What would you expect from a weekend with Nau? I would expect a time where work and play were one in the same. As with most passionate people, the group at Nau seems to be the type that doesn’t separate work and pleasure because the two totally bleed into each other for them. They would be completely sold out to their brand and cause and very talkative about it. I’d expect a lot of Stumptown coffee (that’s another brand you should explore), a lot of people riding their bikes to and from the office, and a lot of conversation about affairs that on the surface have not a thing to do with selling apparel. They get their inspiration from a lot of places and clearly don’t chase cool. I’d expect a lot of collaboration in their office which would have few walls, few conference rooms, but a lot of sketches, articles, photos, ads, and other shit scattered through-out as inspiration. I wouldn’t expect them to be very secretive as they are more interested in collaboration than competition.

Nau: Sustainable Business Grows Sustainable WOM

February 9th, 2008 No comments

2 months ago, I was unaware that Nau existed. This is not terribly surprising as I am not the target audience for “technical outdoor items”. What I am in the market for is examples of companies that are creating fans from the inside out and Nau was sent to me as a recommendation just as I was learning about it in other venues. Nau doesn’t just fit the bill of a Brand Worthy of a Weekend, they change the game. Worthiness didn’t just happen here – it is the basis of the company’s founding.

Nau.comNau – a Polynesian word of welcome and inclusion – was formed in 2004 by former executives from high end outdoor & lifestyle brands (Nike, Patagonia, Adidas to name a few). They came together to build a company that found “a better way” for every product and business process. Here are just some of the core elements:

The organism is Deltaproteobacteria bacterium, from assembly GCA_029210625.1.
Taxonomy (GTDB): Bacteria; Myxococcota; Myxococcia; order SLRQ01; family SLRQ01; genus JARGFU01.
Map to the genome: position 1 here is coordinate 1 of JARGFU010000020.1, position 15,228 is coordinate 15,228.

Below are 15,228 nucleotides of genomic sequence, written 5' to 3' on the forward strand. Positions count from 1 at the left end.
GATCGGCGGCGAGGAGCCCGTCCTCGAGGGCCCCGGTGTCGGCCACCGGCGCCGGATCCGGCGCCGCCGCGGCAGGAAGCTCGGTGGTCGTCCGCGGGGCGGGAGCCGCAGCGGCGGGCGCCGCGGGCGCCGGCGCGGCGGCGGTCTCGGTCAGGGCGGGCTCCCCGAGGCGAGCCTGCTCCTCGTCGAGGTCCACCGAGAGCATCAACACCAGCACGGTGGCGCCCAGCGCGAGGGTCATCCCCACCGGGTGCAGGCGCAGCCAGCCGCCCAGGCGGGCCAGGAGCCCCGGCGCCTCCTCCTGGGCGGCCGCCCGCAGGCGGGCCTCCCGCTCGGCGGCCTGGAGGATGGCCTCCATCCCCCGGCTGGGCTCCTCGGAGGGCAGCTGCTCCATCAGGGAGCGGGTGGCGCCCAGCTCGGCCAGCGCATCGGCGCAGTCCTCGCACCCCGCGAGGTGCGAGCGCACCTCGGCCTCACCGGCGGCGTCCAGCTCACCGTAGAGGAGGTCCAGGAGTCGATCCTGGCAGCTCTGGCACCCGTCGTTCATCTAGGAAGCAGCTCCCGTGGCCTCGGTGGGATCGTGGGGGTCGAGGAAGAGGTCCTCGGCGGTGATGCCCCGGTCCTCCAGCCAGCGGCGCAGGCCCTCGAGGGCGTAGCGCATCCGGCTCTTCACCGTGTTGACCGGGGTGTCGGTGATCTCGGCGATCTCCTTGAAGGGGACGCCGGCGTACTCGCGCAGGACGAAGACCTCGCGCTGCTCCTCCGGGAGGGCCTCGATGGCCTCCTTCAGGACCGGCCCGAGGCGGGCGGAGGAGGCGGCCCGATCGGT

Product: Nau sells technical outdoor items and casual sportswear that express their design philosophy of beauty, performance and sustainability. Nau has engineered 24 of the 32 fabrics used in their clothing to ensure that they are paying off on all elements of the philosophy. Nau uses recycled materials in fabrics as well as biopolymers (polyester-like materials made from agricultural sources) in order to grow the demand for such developments. One the most interesting is PLA (polylactic acid) is a synthetic made from corn instead of petroleum. But before you worry that these are the next gen of hemp clothes – take a look. These new fabrics have the same feel and look of virgin fabrics and don’t require sacrifices on design or style. Like the company, their clothes are also built to last – engineered for multiple uses, easy care, and subtle color choices to stay in style.

Participation: Instead of just giving a percentage of sales to charity (as Target and others do), Nau gives a whopping 5% of sales to a handpicked group of organziations fighting for environmental and social change (vs. just dealing with the consequences of programs). At the time of purchase either online or in one of Nau’s webfronts, customers can select which of the organizations will directly benefit from their purchase. It may seem like a small gesture, but by soliciting participation in this way, Nau is truly benefitting their “Partners for Change” with awareness and co-ownership of the customers who chose to support them.